There has been much research to identify how to best manage and treat postpartum depression. In this day and age, technology advancements almost always play a role in how we provide this care. Nancy Byatt is a psychiatrist and the founding member of a program that was launched to help train healthcare providers to identify PPD symptoms and connect them with resources to answer questions related to treatment of these women (Chatterjee. 2020). Nancy created this program when she learned that providers were struggling with knowing how to care for women with PPD. This program is now a working model in the 21st Century Cures Act which was signed by President Obama to address a wide array of issues including, perinatal mental health.
It is technological advances such as this that are changing the trajectory of how we care for patients. Although technology may at times serve as a hindrance in certain regards, it can in fact greatly enhance the quality of care provided to patients seen every day.
Electronic health records (EHRs) have been one of the greatest technological innovations in recent years and have done great things for protecting the data and privacy of mothers with perinatal mood disorders. Paper charts are high risk for getting lost, breached, or altered. EHRs minimize many of those risks by requiring a password and login to obtain access. Patient records in EHRs are also kept organized in one easy to retrieve place which eases workflow and therefore, the efficiency of care provided to these women. Many EHRs also allow the communication between provider and patient via a “patient portal”. Women can easily communicate concerns, questions, or updates easily which is comforting is many ways to these women.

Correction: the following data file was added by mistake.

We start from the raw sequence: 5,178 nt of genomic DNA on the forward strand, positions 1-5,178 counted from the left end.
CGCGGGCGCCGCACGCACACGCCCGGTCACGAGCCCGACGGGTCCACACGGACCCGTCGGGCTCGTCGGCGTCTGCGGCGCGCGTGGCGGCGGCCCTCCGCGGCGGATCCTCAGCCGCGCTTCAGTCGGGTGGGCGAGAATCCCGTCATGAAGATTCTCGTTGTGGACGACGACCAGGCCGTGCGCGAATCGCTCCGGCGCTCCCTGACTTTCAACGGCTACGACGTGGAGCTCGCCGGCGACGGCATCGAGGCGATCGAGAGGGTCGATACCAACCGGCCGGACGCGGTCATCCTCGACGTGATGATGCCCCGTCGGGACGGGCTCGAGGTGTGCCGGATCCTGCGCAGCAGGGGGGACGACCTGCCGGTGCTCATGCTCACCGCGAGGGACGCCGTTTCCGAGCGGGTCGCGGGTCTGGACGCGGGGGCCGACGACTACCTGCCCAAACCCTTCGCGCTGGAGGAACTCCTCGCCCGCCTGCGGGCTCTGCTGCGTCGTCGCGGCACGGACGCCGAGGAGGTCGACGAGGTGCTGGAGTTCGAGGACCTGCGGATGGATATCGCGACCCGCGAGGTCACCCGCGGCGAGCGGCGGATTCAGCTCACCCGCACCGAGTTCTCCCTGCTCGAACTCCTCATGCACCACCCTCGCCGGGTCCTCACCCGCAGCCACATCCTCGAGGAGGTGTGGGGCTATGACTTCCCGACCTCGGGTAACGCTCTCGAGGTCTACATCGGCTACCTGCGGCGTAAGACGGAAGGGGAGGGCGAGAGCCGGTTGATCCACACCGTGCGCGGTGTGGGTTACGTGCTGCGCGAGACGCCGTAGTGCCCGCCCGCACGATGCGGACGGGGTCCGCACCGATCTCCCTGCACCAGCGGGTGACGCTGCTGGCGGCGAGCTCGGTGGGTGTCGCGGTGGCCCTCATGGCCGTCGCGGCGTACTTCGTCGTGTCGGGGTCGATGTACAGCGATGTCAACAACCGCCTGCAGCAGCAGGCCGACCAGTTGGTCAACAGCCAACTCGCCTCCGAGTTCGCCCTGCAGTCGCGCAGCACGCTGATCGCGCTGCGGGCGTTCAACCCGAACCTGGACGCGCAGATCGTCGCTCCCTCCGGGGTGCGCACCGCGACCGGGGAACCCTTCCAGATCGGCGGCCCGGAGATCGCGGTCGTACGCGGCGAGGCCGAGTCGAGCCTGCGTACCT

A research study performed in 2015 looked at the mean depression scores pre and post intervention in a telephone-based support program for women with PPD (Milani, Azargashb, Beyrahgi, Defaie, & Asbaghi, 2015). The results from this study showed that women who received telephone-based support has noticeably smaller rates of depression than women who did not receive telephone support. This study proved that support offered through telephone has a positive effect on reducing PPD. It is studies like this that prove the positive effect of technology on enhancing maternal mood and mental health. It is important to follow research trends to stay current on evidence-based practices to provide best care and produce optimal outcomes for this population.
Chatterjee, R. (2020). Women’s mental health at key stages in life: A lifeline for doctors helps them treat postpartum depression. NPR. Retrieved from https://www.npr.org/sections/health-shots/2020/01/15/794943944/a-lifeline-for-doctors-helps-them-treat-postpartum-depression
Millani, H. S., Azargashb, E., Beyraghi, N., Defaie, S., & Asbaghi, T. (2015). Effect of telephone-based support on postpartum depression: A randomized controlled trial. Int J Fertil Steril, 9(2), 247-253. doi: 10.22074/ijfs.2015.4246